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Workshops & seminars

How to get Students Actively Engaged in Learning

Even if you have 200 of them in the class

Date & time

Monday, November 18, 2019
10 a.m. – 12 p.m.

Registration is closed


Dr. Rebecca Brent & Dr. Richard M. Felder


Free (advance registration required)


Kristy Clarke


Faubourg Building
1250 Guy Room 620

Wheelchair accessible


Dr. Richard Felder and Rebecca Brent (Concordia University Honorary Doctorates 2019)

Dr. Richard M. Felder, Hoechst Celanese Professor Emeritus, of Chemical Engineering, N.C. State University & Dr. Rebecca Brent, President, Education Designs, Inc., Chapel Hill, North Carolina (Concordia University Honorary Doctorates 2019)

Join our 2019 Concordia University honourary doctorates, Dr. Richard Felder and Dr. Rebecca Brent, to learn how they have helped a generation of STEM instructors teach more effectively.

Extensive research has shown that people learn best by doing things and reflecting on what they have done, not by watching and listening to someone else telling them what they are supposed to know. While a good lecture can instruct and motivate students, if lecturing is the only thing that happens in a class, much less learning takes place than would occur if more active teaching methods were mixed in.  This interactive workshop describes and illustrates how instructors can get their students fully engaged without losing control of the class, even if the class is large.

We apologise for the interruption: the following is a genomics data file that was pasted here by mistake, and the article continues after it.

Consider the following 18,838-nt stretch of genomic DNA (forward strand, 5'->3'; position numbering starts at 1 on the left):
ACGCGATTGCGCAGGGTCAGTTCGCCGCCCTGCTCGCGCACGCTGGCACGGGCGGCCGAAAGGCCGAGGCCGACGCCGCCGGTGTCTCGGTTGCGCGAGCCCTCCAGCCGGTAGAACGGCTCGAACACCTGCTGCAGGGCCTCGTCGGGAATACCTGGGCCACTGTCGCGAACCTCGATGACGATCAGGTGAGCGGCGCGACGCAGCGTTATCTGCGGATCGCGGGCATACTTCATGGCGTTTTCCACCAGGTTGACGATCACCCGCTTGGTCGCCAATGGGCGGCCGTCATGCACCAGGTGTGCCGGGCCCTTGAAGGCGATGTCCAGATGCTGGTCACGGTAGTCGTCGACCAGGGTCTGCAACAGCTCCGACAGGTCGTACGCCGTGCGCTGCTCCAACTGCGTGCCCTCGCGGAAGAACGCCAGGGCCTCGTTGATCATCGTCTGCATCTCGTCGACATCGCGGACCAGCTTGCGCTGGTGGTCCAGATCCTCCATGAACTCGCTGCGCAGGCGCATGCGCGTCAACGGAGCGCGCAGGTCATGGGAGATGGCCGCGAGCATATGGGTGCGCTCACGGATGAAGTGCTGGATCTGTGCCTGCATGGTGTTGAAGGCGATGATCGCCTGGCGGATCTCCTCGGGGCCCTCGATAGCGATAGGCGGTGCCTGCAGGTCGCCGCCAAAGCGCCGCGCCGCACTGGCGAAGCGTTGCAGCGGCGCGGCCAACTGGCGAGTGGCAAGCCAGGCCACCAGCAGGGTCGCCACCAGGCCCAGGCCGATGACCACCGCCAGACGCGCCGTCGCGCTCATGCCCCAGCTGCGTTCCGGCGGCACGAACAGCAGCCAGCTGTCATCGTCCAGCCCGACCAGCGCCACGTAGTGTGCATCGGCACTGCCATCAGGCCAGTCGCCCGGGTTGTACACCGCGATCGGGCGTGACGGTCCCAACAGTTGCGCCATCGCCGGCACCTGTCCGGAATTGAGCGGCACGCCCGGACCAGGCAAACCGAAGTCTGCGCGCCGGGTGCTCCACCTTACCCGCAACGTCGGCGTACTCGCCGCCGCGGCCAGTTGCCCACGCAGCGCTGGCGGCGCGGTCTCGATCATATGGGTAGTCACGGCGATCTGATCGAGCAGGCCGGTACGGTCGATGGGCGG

Learning Outcomes:  After participating in this workshop, you will be able to:

  • Define active learning and give examples of what it might look like in your discipline
  • Describe a variety of types and formats of learning activities and design some for a class you teach
  • Summarize the results of research on the effectiveness of active learning
  • Identify common mistakes that limit the effectiveness of active learning and strategies for avoiding them
  • Outline concerns about active learning sometimes raised by students and measures you can take to minimize or eliminate student resistance early in your course. 


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